P1.57 A novel, multiple liquid and ice hydrometeor species, hybrid- bulk/bin, three-moment microphysics parameterization scheme: Examples

Monday, 28 June 2010
Exhibit Hall (DoubleTree by Hilton Portland)
Matthew S. Gilmore, University of North Dakota, Grand Forks, ND ; and J. Straka

Some of the new features of the new model are summarized in this poster using column models as well as idealized three-dimensional simulations of lake-effect snowfalls, orographic precipitation, and supercells, which generate all of the species. The purpose of the column models is to show examples of how a hybrid-bulk/bin scheme can be joined with a three-moment scheme to better represent time-evolving distribution shapes in the case of graupel accreting rain above the melting level, and evaporation of rain below cloud base. Traditionally the case graupel accreting rain above the melting later is a three-body process where two hydrometeors species interact and produce a third species such as hail. In reality faster falling large graupel can capture small slow falling rain and vice-versa. Better than the Wisner and Mizuno approaches for dealing with the velocity difference in the collection growth equation, the hybrid-bulk/bin parameterization allows for differential collection of particles instead of the whole spectrum of rain collecting graupel and vice-versa. For evaporation of rain below the cloud base, the number concentration and mixing ration lost to evaporation is done in bin space so an accurate accounting of rain loss can be made. Then, for both examples described an accurate accounting of the change in reflectivity also can be made allowing a new shape parameter to be diagnosed for rain. A couple of other idealized studies with the column model involving sedimentation are also shown. These show the importance of the three-moments and the effect in the varying shape parameter on hydrometeor.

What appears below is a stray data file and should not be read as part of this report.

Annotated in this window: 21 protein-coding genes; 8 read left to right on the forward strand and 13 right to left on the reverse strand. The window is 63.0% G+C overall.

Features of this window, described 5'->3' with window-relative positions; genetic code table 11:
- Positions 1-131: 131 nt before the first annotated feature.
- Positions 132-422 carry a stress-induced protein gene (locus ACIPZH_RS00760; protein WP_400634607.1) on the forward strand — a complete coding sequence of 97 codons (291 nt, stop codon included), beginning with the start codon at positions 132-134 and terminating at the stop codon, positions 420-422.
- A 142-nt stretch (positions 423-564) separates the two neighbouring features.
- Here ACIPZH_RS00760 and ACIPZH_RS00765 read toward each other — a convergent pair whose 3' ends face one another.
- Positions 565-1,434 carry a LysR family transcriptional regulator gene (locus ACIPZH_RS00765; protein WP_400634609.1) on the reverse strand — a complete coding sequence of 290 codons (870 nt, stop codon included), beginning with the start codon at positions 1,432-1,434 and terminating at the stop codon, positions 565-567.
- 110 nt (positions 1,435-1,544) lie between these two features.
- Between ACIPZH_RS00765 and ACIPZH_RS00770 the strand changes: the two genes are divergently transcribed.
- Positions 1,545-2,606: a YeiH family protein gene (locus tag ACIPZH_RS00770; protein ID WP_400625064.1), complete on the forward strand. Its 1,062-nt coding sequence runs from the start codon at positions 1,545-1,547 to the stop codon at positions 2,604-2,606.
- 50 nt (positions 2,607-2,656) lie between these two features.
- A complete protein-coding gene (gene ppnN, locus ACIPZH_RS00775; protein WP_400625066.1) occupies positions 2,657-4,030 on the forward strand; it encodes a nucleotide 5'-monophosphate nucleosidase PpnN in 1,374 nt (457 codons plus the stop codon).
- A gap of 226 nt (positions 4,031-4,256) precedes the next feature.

In three-dimensional tests the scheme also shows promise for correctly simulating the differences in ice crystal habits and snow aggregates as a function of distance from the shoreline in idealized lake-effect snow cases and orographic snow cases. Early studies show proper ice crystal initialization for given supersaturations over ice. Then aggregation occurs with dendrites being most active in the aggregation process. Other shapes aggregate far less easily than dendrites. The crystals and snow aggregates that fallout of a snow band that develops over a Lake Michigan like lake can be compared with some recent observations made south of Lake Michigan. Other important tests include idealized orographic snowfall and a supercell simulation that is conducive to tornado cyclone development. These will be shown on the poster.

- Indicates paper has been withdrawn from meeting
- Indicates an Award Winner